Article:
Landscape Forms and RAMSA look to repeat success with Northport lighting collection

Sept. 13, 2023
The launch represents the designer and manufacturer’s third collaboration with Robert A.M. Stern Architects and follows the popular line Ashbery, which was recently updated.

Landscape Forms has a record of collaborating with renowned architects and lighting designers on different product lines, including one that launched today. The Northport collection is the third collaboration involving the Kalamazoo, Mich.–based designer and manufacturer of hardscaping, furniture, accessories, and LED luminaires and the New York–based Robert A.M. Stern Architects (RAMSA). “Designing the outdoor hardscape gives us the opportunity to create distinctive and vibrant open spaces that complement the architecture of our buildings and welcome the wider community at the same time,” RAMSA partner Daniel Lobitz tells Architectural SSL.

About a decade ago, the companies introduced their first collaboration, Concord, a family of modern traditional site furniture elements that included the Alcott area light, Emerson bike rack, Hawthorne path light, Melville bench, and Poe litter and recycling receptacle. In 2016, Landscape Forms, RAMSA, and New York–based lighting designer Fisher Marantz Stone collaborated on Ashbery, a family of three outdoor area lights. This collection went on to become Landscape Forms’ best-selling lighting solution; it was updated in early August.

“We have found a huge attraction to modern traditional site furniture offerings in our portfolio,” says Landscape Forms senior designer Brian Revoir. Northport is a “natural addition” and is intended “to play between—and with—both Ashbery and Concord,” he continues. “Ashbery doesn’t have furniture to go with its lighting, and the Northport collection could be used with Concord as lower cost pieces to give it broader appeal across the market.”

Northport, examined

The collection of Northport area lights balances a traditional aesthetic that harkens to gas streetlamps, but with contemporary lighting components, including engineered optics and LED sources, set within an open metal frame. Its form factor is a “curvilinear complement” to Ashbery, Lobitz says: “Northport took as its starting point the classic acorn form that dates back to the early days of candle burning streetlamps in Europe and America. Our goal with the design was to create a luminaire that grows out of traditional forms but is fresh and modern at the same time—a luminaire that will be equally at home refreshing and updating the streetscape of a historic town or lending distinction to a modern campus with a charming, cohesive aesthetic.”

The acorn shape is defined by three sculpted tapering arms surrounding a modern “flame” element created by an individualized LED package, Lobitz says. The flame’s light appears to bounce off the acorn cap when, in reality, the fixture’s primary light source is housed within this upper fixture housing, which “conceals our advanced LED technology and state-of-the-art optics.”

Revoir adds that each RAMSA collection with Landscape Forms has a “distinct cross section to its casting,” which can be seen in the arms of pedestrian lights and bench legs. For Northport, the team created a unique cross-section that has the angularity of Ashbery and the gesture and arcs of Concord. Nailing a modern–traditional aesthetic is difficult, he adds, and end users looking to lean in either direction can leverage color as a factor. “Mercury turns the collection visually more modern,” he says. “Bronze shifts are toward more traditional.”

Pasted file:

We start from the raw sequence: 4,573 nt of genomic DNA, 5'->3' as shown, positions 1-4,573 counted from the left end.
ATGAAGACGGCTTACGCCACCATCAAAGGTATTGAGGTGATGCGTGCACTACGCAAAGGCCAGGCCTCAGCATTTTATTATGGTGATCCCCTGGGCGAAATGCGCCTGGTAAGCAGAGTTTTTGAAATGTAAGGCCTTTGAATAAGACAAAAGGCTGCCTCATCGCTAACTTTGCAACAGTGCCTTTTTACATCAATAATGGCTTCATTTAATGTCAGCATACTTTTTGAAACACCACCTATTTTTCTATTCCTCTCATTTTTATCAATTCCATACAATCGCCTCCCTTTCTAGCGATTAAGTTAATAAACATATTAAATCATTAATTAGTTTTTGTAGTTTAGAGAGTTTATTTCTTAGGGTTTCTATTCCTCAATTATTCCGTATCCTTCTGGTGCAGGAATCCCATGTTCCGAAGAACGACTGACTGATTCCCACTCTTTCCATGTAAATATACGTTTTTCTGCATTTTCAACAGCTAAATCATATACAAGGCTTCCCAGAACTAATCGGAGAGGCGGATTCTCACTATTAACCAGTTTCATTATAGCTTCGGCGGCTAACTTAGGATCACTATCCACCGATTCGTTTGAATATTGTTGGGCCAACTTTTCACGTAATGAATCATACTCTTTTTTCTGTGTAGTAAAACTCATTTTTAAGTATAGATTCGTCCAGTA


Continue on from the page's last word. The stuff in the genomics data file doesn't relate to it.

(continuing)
The Northport area light is offered in 12-, 14-, and 16-foot pole heights and in several single- or double pole-mount configurations, as well as a path light. The luminaire head itself is 3 feet tall with an 18-inch-diameter top. Northport fixtures come in a full-color palette and are finished with Landscape Forms’ proprietary Pangard II, a HAPs-, VOC-, and lead-free polyester powdercoat.

Also in the collection are Northport benches, bike racks, planters, trash receptacles, and decorative bollards.

Ashbery updates

Landscape Forms expanded the Ashbery lighting family to accommodate more outdoor uses. "Ashbery was originally designed to be very well adapted for pedestrian-centric environments, but we recognize that our clients are designing spaces that go beyond the purely pedestrian, and they want a common design language all throughout,” says Landscape Forms president of lighting Jordan Agustin in an Aug. 1 press release. “The expansion to Ashbery is intended to broaden its palette to better serve the different needs of more spaces like transitional environments, curbside environments, parking, and multimodal spaces.”

The expanded Asbery family adds Type 2 and Type 4 lighting distributions to the existing Type 3 and Type 5 options; an expanded lumen range; a correlated color temperature of 2700K in addition to 3000K, 3500K, and 4000K (the center flame element is 2000K); and a clear lens in addition to its original diffused lens. The expansion adds 8- and 10-foot-tall pedestrian lights to the existing 12-, 14-, and 16-foot area lights, and the fixture can be single or double pole-mounted. A wall-mounted light and a 3-foot-tall pathway light complete the Ashbery collection. Like Northport, all Ashbery fixtures comprise cast aluminum frames available in a range of colors and finished with Pangard II. It is Buy America compliant and DarkSky Approved.

About the Author

Wanda Lau

Wanda Lau was the editorial director of Architectural SSL, LEDs Magazine and Smart Buildings Technology for Endeavor Business Media. She was formerly the executive editor of Architect magazine.

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